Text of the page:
The Danger of a Single Story ReflectionOn August 31, 2018 by Carley Grace
The danger of a single story is miscommunication and ignorance. How am I supposed know what happens in a story if I’m only given one of the chapters? Similarly, how am I supposed to figure out what is going on in the world when all of my primary education and news sources are so heavily filtered? Is it better to have half the knowledge or none of it?
When I was a sophomore in high school, I took a class called Human Geography. It was essentially the study of how people and cultures are spread around the world. We discussed religion, language, politics, and traditions and pretty much everything else that comes in a standard conversation about cultures. We were also taught that Western culture and globalization are a scourge and a plague to indigenous cultures. That Western influence is making culture monotonous and stagnate. That we should be ashamed and embarrassed to be part of a society that is causing the death of culture. For years I believed this. I made it abundantly clear that Western civilization was disgusting and wrong and harmful to our planet. Then I read Kwame Appiah’s “The Case for Contamination” and had an epiphany.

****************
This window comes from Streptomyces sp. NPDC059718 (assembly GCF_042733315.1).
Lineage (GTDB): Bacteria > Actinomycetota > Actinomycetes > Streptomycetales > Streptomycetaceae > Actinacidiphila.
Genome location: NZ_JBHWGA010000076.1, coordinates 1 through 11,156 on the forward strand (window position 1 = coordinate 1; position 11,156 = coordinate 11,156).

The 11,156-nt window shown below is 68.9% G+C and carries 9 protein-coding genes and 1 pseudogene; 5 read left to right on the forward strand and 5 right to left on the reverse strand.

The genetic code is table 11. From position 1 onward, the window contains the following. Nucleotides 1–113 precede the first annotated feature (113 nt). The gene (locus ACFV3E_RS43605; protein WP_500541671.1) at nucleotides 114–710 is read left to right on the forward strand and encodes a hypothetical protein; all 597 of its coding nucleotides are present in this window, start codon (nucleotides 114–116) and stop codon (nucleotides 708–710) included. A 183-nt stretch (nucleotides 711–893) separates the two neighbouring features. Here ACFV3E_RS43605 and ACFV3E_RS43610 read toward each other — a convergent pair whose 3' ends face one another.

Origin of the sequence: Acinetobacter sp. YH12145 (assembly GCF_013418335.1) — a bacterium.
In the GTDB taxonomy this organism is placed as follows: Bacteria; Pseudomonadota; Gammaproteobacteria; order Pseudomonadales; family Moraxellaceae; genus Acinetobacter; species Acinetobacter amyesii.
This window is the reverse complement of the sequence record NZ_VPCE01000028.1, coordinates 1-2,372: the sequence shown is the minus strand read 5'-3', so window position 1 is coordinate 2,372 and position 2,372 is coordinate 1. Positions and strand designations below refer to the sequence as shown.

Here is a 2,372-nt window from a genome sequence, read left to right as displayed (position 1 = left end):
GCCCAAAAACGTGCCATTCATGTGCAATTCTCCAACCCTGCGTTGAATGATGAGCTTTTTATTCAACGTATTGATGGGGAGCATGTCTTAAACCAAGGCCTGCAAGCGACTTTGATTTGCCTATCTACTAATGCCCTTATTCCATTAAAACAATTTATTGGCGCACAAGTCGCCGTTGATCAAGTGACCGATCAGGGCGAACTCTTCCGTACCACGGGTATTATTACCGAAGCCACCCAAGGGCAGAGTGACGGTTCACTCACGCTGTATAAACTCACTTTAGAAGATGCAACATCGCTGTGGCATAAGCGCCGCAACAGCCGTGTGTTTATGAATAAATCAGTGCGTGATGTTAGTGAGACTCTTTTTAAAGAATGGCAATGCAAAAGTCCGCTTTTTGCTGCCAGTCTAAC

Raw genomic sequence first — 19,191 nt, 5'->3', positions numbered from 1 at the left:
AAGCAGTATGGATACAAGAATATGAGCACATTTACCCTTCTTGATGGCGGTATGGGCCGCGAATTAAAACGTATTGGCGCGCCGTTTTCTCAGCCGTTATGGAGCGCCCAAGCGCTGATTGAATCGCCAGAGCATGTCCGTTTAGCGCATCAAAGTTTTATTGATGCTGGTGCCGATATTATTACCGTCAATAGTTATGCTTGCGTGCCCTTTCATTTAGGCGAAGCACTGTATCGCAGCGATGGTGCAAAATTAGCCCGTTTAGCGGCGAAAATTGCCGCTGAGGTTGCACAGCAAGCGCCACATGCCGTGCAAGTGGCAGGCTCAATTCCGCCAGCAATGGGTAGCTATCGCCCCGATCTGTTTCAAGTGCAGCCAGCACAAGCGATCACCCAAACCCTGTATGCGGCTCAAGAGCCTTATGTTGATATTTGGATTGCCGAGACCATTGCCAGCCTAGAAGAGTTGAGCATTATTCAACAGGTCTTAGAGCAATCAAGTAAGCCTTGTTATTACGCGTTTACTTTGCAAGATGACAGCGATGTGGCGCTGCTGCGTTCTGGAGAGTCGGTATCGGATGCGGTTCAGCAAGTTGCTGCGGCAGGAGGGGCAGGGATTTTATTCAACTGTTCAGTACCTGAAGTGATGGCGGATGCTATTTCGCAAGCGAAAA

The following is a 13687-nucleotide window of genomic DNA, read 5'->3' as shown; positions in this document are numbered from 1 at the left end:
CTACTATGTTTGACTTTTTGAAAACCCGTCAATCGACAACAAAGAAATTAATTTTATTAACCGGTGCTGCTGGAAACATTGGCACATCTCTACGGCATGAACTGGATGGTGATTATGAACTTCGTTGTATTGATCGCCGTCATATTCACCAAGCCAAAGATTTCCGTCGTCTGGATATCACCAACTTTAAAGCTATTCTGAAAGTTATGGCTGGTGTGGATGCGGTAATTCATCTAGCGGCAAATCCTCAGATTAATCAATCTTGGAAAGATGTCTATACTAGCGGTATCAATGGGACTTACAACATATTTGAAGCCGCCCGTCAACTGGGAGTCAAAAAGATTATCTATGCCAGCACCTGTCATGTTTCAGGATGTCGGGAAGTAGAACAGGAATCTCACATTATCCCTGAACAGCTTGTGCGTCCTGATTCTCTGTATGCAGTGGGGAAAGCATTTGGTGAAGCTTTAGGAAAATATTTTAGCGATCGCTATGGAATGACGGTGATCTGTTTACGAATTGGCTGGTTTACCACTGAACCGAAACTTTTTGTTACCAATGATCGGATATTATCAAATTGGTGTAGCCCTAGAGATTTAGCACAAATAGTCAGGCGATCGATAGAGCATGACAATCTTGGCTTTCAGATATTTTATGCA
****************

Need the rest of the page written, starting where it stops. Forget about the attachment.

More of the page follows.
I had been completely brainwashed. Culture is not dying. It is thriving. Granted, it is changing, but it certainly is not dying. I liked to think I knew the dangers of bias and preconceived notions, but it is still humbling to know that not everything operates the way you think it does and that the same experiences can be viewed through a different lens.
People are able to communicate and do business with one another. There is a greater access to technology, medicine, clean water, and food. There is more information available than people know what to do with. Music, food, dance, and fashion have become more eclectic and diverse. People are being exposed to new and exciting trends from other cultures. The thing about culture is that it is always changing. We make changes and developments to hopefully leave the world in a better place than when we found it.